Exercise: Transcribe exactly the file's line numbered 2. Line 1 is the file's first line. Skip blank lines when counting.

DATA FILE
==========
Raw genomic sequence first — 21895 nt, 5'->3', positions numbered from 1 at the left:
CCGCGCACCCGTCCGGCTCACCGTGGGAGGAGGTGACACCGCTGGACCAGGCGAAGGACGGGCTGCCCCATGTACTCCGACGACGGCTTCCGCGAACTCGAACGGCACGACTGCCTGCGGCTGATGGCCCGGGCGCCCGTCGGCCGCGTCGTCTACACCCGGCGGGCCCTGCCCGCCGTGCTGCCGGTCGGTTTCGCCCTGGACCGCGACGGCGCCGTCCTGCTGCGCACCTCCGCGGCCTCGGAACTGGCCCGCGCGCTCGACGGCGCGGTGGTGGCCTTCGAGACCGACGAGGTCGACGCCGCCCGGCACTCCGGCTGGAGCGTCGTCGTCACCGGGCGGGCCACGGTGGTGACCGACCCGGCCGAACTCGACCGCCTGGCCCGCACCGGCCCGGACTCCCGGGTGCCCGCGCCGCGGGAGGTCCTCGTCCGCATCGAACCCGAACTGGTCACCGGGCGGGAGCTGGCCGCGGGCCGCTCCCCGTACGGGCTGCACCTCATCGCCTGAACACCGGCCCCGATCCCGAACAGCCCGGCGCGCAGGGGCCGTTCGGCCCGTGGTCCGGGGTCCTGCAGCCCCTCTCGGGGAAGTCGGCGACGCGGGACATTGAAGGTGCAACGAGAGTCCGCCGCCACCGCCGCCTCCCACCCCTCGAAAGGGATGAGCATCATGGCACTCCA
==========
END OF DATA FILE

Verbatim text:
CCGCGCACCCGTCCGGCTCACCGTGGGAGGAGGTGACACCGCTGGACCAGGCGAAGGACGGGCTGCCCCATGTACTCCGACGACGGCTTCCGCGAACTCGAACGGCACGACTGCCTGCGGCTGATGGCCCGGGCGCCCGTCGGCCGCGTCGTCTACACCCGGCGGGCCCTGCCCGCCGTGCTGCCGGTCGGTTTCGCCCTGGACCGCGACGGCGCCGTCCTGCTGCGCACCTCCGCGGCCTCGGAACTGGCCCGCGCGCTCGACGGCGCGGTGGTGGCCTTCGAGACCGACGAGGTCGACGCCGCCCGGCACTCCGGCTGGAGCGTCGTCGTCACCGGGCGGGCCACGGTGGTGACCGACCCGGCCGAACTCGACCGCCTGGCCCGCACCGGCCCGGACTCCCGGGTGCCCGCGCCGCGGGAGGTCCTCGTCCGCATCGAACCCGAACTGGTCACCGGGCGGGAGCTGGCCGCGGGCCGCTCCCCGTACGGGCTGCACCTCATCGCCTGAACACCGGCCCCGATCCCGAACAGCCCGGCGCGCAGGGGCCGTTCGGCCCGTGGTCCGGGGTCCTGCAGCCCCTCTCGGGGAAGTCGGCGACGCGGGACATTGAAGGTGCAACGAGAGTCCGCCGCCACCGCCGCCTCCCACCCCTCGAAAGGGATGAGCATCATGGCACTCCA